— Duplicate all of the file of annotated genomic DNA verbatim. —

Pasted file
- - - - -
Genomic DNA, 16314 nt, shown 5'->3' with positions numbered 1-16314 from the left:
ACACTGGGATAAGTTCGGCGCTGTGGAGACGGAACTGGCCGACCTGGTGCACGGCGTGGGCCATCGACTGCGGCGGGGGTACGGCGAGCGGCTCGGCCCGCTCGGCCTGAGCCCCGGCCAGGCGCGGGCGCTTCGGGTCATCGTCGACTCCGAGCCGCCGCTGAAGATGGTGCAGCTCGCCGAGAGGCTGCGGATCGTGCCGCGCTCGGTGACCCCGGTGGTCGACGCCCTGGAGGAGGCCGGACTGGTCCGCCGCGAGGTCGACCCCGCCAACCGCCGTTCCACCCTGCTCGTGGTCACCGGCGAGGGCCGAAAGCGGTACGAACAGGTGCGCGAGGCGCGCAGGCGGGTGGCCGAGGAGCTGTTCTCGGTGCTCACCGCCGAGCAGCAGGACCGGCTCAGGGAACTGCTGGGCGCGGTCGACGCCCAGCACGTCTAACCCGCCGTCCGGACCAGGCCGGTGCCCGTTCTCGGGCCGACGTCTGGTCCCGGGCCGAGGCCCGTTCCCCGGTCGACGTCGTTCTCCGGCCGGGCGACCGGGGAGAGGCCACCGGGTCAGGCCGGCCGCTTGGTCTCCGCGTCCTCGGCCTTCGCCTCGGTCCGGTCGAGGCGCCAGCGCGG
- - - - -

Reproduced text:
Genomic DNA, 16314 nt, shown 5'->3' with positions numbered 1-16314 from the left:
ACACTGGGATAAGTTCGGCGCTGTGGAGACGGAACTGGCCGACCTGGTGCACGGCGTGGGCCATCGACTGCGGCGGGGGTACGGCGAGCGGCTCGGCCCGCTCGGCCTGAGCCCCGGCCAGGCGCGGGCGCTTCGGGTCATCGTCGACTCCGAGCCGCCGCTGAAGATGGTGCAGCTCGCCGAGAGGCTGCGGATCGTGCCGCGCTCGGTGACCCCGGTGGTCGACGCCCTGGAGGAGGCCGGACTGGTCCGCCGCGAGGTCGACCCCGCCAACCGCCGTTCCACCCTGCTCGTGGTCACCGGCGAGGGCCGAAAGCGGTACGAACAGGTGCGCGAGGCGCGCAGGCGGGTGGCCGAGGAGCTGTTCTCGGTGCTCACCGCCGAGCAGCAGGACCGGCTCAGGGAACTGCTGGGCGCGGTCGACGCCCAGCACGTCTAACCCGCCGTCCGGACCAGGCCGGTGCCCGTTCTCGGGCCGACGTCTGGTCCCGGGCCGAGGCCCGTTCCCCGGTCGACGTCGTTCTCCGGCCGGGCGACCGGGGAGAGGCCACCGGGTCAGGCCGGCCGCTTGGTCTCCGCGTCCTCGGCCTTCGCCTCGGTCCGGTCGAGGCGCCAGCGCGG